Sunday, March 12, 2017

David Lemieux Hammers Curtis Stevenson in Sensational Round 3 KO




I’m wondering if Curtis Stevens was cold in the 8 degree weather when he arrived at the Turning Stone boxing arena in Verona New York. Maybe Canadian David Lemieux was more accustomed to the bitter winter weather. 

But if Stevens was cold, he left colder, put to sleep by Lemieux in the third round by a classic combination of right-hand and a left-hook follow.  I don’t see Curtis Stevens as being finished, but I think his sensational early days are well behind him.  In spite of recent wins, Stevens is  still in the position of being the ‘opponent’ . The tag will stick as he becomes more and more the former ‘name’ or rung on the ladder other people have to climb.

I hope he’s saved enough money to retire. It was kind of tough watching his mom there at ringside praying for him to open his eyes. Stevens had his run, I’m afraid, and there was no disgrace in losing to David Lemieux, a guy who I’ve always underestimated.

There is no way to underestimate him now. His 8th ground KO at the hands of Gennady Golovkin was merely one in a long line of GGG KOs.  And while I’m at it, I think I have (by only a tiny bit) underestimated both fighters at one time or another and it’s time I admitted it. At the same time, I’ve always liked and respected both.

What impressed me most last night about David Lemieux was not only his power (which I knew about), nor his speed (which was always evident), nor his boxing knowledge (apparent, too) but his TIMING. 
Timing is something magical that happens when boxers are fighting at a certain high level.  No matter how fast the action looks from the outside, there is something in a   fighter’s mind that clicks in and films the fight in slow motion. Fortunately, the rest of us have real show motion to watch, enabling us to see (but only after watching the slow motion 3 or 4 times…lol) exactly what happened.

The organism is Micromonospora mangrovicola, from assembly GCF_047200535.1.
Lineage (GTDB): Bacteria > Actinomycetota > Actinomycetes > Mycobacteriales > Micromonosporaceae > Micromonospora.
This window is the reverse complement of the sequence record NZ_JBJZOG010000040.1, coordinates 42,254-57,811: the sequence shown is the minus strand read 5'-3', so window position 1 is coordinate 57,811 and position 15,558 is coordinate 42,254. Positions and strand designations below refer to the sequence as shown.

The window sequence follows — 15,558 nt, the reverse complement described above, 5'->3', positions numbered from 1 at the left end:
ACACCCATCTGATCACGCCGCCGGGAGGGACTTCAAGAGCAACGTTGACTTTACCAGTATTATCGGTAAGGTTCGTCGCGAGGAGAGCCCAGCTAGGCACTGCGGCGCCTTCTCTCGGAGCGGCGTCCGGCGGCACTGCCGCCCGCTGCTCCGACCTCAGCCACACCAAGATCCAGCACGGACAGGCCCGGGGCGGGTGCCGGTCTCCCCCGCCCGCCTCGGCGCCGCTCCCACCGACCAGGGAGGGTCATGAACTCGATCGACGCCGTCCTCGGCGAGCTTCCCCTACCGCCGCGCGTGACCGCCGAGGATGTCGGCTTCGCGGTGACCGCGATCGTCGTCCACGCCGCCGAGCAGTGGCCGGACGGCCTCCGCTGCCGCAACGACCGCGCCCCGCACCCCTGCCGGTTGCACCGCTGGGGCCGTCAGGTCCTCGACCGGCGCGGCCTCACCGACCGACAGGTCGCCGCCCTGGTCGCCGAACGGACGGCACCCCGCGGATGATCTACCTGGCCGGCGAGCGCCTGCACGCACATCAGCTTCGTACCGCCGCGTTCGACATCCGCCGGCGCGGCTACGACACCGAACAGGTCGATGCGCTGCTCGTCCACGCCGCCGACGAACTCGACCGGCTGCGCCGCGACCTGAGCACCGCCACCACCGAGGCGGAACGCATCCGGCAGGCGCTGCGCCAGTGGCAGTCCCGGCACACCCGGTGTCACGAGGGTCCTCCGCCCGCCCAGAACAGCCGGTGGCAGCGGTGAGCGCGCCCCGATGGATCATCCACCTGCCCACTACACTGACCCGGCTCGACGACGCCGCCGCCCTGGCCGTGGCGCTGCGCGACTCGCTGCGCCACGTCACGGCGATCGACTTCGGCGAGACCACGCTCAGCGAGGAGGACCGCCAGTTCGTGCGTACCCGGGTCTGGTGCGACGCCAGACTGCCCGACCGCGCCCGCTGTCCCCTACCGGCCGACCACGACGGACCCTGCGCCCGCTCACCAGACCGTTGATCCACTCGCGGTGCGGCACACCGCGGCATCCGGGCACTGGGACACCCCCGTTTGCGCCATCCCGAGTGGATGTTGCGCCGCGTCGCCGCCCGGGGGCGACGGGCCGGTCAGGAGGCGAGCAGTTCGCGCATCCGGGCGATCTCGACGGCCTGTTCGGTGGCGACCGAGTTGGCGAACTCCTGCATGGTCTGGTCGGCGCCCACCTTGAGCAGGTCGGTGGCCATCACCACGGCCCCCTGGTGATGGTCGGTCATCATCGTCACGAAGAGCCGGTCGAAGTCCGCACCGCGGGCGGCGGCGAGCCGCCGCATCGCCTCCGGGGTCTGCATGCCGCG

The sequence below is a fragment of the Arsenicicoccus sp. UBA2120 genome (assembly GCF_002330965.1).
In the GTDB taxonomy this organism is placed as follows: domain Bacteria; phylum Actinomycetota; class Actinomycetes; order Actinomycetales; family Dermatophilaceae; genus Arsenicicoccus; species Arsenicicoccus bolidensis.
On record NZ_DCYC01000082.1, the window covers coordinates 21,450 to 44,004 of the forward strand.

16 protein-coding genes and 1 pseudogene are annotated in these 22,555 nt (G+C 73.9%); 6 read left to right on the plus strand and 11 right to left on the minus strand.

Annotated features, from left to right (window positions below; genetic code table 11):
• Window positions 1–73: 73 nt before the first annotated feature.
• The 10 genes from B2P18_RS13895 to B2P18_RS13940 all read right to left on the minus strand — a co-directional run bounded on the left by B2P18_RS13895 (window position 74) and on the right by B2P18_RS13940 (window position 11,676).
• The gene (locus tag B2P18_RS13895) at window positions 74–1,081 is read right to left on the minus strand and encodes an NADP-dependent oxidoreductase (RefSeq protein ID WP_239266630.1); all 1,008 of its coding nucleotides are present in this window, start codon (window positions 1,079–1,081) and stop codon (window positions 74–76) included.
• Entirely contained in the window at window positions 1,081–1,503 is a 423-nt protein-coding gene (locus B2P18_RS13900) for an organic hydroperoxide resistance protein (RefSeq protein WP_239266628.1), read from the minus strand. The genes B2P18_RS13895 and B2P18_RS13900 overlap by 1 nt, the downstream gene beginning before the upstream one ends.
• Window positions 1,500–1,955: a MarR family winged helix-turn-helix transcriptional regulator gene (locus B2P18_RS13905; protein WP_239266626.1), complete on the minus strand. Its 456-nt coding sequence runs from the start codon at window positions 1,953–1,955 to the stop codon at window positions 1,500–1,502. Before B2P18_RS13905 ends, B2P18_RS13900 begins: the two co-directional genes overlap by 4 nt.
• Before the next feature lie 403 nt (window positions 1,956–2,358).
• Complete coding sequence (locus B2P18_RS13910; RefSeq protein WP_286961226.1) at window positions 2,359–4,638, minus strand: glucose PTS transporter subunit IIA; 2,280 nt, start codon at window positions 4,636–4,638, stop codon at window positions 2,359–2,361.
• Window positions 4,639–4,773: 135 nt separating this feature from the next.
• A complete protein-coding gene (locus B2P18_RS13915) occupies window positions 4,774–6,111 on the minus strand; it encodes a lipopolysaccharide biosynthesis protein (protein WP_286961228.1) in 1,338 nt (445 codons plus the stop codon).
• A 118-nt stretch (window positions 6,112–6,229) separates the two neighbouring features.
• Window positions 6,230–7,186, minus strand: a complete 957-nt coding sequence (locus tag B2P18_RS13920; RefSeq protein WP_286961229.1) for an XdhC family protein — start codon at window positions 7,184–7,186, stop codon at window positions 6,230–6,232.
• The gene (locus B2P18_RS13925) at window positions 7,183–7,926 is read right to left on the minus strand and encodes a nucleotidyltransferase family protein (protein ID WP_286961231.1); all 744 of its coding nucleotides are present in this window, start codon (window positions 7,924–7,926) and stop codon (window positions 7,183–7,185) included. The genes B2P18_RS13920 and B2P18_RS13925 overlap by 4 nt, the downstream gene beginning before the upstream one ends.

The fight was interesting in all three rounds. In the second, Lemieux was told to settle back a little and pick his shots which he did and very effectively. I suppose the announcers were being respectful in speaking of Stevens ‘coming on.’ I didn’t see any ‘coming on.’

But Stevens  (and I’ve seen him do this in other recent fights) was letting himself get backed up against the ropes, something he never did in his early fights. Then in one minute fifty nine seconds of the third round, he was backed up again, and with perfect timing Lemieux threw a touch feint jab to hide a crushing straight right hand that landed flush. Stevens’s instinct was to counter with a flailing hook that was weakened by the right hand he took. 

And that’s where the part about Lemieux’s amazing TIMING comes in. What looked like Lemieux’s fluid left hook in real time actually contained the very slightest hesitation before striking with leverage and power (for doesn’t one flow from the other?)  
In that fraction of a second measured usually and only in racing and the NFL combine, Lemieux’s guiding instinct was to ‘wait’ (waiting is the wrong word but there’s no smaller word to describe a fraction of a second) until Stevens’s right hand lowered enough for Lemieux’s hook to penetrate his guard. And boom!

Okay, look at it as a movement all in one piece, fine. Touch jab, right hand, left hook. Fine.  The reason I mention it is that Lemieux’s timing was right on the money in every punch he threw.  His sense of timing was such that the could have beaten a computer last night.  And so, I must give him his   props with apologies for underestimating him in the first place.

Do I think he can beat GGG in a rematch? My pick would be GGG again.  But I’d like to see Lemieux matched up against Canelo Alvarez.  Not going to happen, because Alvarez is booked up with Chavez Jr. and for how long can Canelo delay a fight with GGG?

For all that, I think it’s about time Alvarez and everybody else stopped talking about how much of a public draw Alvarez is and how lesser a draw is GGG.  Golovkin’s getting older. I want to see himn in his prime. Beating him in old age doesn’t count.
WTF do I care about those fan numbers anyway?  Golovkin is a plenty big draw and there’s plenty of money for both fighters.  I tried to keep an open mind about it but now it’s clear that Golovkin wants to fight and Canelo wants to delay.

I’ll bet ten to one that Alvarez is hoping for Danny Jacobs to knock GGG off. That’s a possibility that shows GGG’s bona fides, his authenticity, because Jacobs is a greater risk than Chavez Jr. in the weight class.


No comments: